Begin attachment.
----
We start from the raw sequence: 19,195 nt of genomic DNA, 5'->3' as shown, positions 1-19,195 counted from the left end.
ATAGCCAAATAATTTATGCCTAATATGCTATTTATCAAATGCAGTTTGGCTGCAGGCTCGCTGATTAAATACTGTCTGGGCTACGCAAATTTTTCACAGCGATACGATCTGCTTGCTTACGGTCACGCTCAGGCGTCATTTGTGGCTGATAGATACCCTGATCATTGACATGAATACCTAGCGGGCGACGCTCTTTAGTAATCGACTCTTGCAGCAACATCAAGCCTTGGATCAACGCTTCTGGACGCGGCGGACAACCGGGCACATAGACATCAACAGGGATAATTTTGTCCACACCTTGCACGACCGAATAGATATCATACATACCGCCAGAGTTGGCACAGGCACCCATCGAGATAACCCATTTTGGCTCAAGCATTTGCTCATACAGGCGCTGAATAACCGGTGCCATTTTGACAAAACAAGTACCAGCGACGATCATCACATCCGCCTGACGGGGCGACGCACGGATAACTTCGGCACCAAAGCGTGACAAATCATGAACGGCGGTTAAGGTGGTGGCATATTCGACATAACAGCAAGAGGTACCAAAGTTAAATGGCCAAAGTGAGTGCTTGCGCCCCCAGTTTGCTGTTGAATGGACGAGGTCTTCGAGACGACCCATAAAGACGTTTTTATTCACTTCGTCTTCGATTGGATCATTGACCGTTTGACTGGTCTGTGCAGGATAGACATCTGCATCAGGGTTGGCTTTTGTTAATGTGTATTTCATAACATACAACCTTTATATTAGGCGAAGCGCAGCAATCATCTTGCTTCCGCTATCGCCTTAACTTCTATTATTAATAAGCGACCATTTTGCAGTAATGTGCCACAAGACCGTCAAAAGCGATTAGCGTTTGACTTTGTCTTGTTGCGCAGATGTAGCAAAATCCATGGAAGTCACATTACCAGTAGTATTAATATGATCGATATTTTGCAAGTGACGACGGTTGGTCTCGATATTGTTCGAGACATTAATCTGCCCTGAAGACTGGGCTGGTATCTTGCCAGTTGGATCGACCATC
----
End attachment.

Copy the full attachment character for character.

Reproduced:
We start from the raw sequence: 19,195 nt of genomic DNA, 5'->3' as shown, positions 1-19,195 counted from the left end.
ATAGCCAAATAATTTATGCCTAATATGCTATTTATCAAATGCAGTTTGGCTGCAGGCTCGCTGATTAAATACTGTCTGGGCTACGCAAATTTTTCACAGCGATACGATCTGCTTGCTTACGGTCACGCTCAGGCGTCATTTGTGGCTGATAGATACCCTGATCATTGACATGAATACCTAGCGGGCGACGCTCTTTAGTAATCGACTCTTGCAGCAACATCAAGCCTTGGATCAACGCTTCTGGACGCGGCGGACAACCGGGCACATAGACATCAACAGGGATAATTTTGTCCACACCTTGCACGACCGAATAGATATCATACATACCGCCAGAGTTGGCACAGGCACCCATCGAGATAACCCATTTTGGCTCAAGCATTTGCTCATACAGGCGCTGAATAACCGGTGCCATTTTGACAAAACAAGTACCAGCGACGATCATCACATCCGCCTGACGGGGCGACGCACGGATAACTTCGGCACCAAAGCGTGACAAATCATGAACGGCGGTTAAGGTGGTGGCATATTCGACATAACAGCAAGAGGTACCAAAGTTAAATGGCCAAAGTGAGTGCTTGCGCCCCCAGTTTGCTGTTGAATGGACGAGGTCTTCGAGACGACCCATAAAGACGTTTTTATTCACTTCGTCTTCGATTGGATCATTGACCGTTTGACTGGTCTGTGCAGGATAGACATCTGCATCAGGGTTGGCTTTTGTTAATGTGTATTTCATAACATACAACCTTTATATTAGGCGAAGCGCAGCAATCATCTTGCTTCCGCTATCGCCTTAACTTCTATTATTAATAAGCGACCATTTTGCAGTAATGTGCCACAAGACCGTCAAAAGCGATTAGCGTTTGACTTTGTCTTGTTGCGCAGATGTAGCAAAATCCATGGAAGTCACATTACCAGTAGTATTAATATGATCGATATTTTGCAAGTGACGACGGTTGGTCTCGATATTGTTCGAGACATTAATCTGCCCTGAAGACTGGGCTGGTATCTTGCCAGTTGGATCGACCATC